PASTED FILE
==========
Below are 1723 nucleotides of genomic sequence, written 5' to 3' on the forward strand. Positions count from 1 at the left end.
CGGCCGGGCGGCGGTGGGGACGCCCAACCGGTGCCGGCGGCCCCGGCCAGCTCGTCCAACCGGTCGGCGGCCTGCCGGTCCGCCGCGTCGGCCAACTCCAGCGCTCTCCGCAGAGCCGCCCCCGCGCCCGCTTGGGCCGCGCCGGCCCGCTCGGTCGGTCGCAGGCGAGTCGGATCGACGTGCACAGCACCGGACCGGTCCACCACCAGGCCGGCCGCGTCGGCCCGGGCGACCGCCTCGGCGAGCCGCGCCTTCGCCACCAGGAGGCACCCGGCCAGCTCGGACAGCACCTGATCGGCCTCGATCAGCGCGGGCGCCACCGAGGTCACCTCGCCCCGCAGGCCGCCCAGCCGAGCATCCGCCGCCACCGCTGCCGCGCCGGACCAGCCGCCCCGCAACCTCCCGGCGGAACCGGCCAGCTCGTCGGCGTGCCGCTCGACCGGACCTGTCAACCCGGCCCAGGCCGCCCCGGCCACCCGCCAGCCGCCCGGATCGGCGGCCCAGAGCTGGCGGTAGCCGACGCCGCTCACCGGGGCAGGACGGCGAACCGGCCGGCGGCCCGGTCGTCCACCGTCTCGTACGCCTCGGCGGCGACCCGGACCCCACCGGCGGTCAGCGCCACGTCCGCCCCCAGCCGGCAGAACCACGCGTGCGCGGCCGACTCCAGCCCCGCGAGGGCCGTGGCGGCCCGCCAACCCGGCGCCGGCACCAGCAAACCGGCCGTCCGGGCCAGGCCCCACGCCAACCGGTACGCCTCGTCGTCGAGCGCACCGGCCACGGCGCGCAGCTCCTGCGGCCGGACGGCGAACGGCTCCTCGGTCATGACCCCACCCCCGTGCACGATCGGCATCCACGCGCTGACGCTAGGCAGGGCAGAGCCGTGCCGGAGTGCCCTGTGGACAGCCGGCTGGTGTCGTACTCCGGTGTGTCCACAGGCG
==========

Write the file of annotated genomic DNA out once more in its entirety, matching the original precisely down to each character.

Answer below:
Below are 1723 nucleotides of genomic sequence, written 5' to 3' on the forward strand. Positions count from 1 at the left end.
CGGCCGGGCGGCGGTGGGGACGCCCAACCGGTGCCGGCGGCCCCGGCCAGCTCGTCCAACCGGTCGGCGGCCTGCCGGTCCGCCGCGTCGGCCAACTCCAGCGCTCTCCGCAGAGCCGCCCCCGCGCCCGCTTGGGCCGCGCCGGCCCGCTCGGTCGGTCGCAGGCGAGTCGGATCGACGTGCACAGCACCGGACCGGTCCACCACCAGGCCGGCCGCGTCGGCCCGGGCGACCGCCTCGGCGAGCCGCGCCTTCGCCACCAGGAGGCACCCGGCCAGCTCGGACAGCACCTGATCGGCCTCGATCAGCGCGGGCGCCACCGAGGTCACCTCGCCCCGCAGGCCGCCCAGCCGAGCATCCGCCGCCACCGCTGCCGCGCCGGACCAGCCGCCCCGCAACCTCCCGGCGGAACCGGCCAGCTCGTCGGCGTGCCGCTCGACCGGACCTGTCAACCCGGCCCAGGCCGCCCCGGCCACCCGCCAGCCGCCCGGATCGGCGGCCCAGAGCTGGCGGTAGCCGACGCCGCTCACCGGGGCAGGACGGCGAACCGGCCGGCGGCCCGGTCGTCCACCGTCTCGTACGCCTCGGCGGCGACCCGGACCCCACCGGCGGTCAGCGCCACGTCCGCCCCCAGCCGGCAGAACCACGCGTGCGCGGCCGACTCCAGCCCCGCGAGGGCCGTGGCGGCCCGCCAACCCGGCGCCGGCACCAGCAAACCGGCCGTCCGGGCCAGGCCCCACGCCAACCGGTACGCCTCGTCGTCGAGCGCACCGGCCACGGCGCGCAGCTCCTGCGGCCGGACGGCGAACGGCTCCTCGGTCATGACCCCACCCCCGTGCACGATCGGCATCCACGCGCTGACGCTAGGCAGGGCAGAGCCGTGCCGGAGTGCCCTGTGGACAGCCGGCTGGTGTCGTACTCCGGTGTGTCCACAGGCG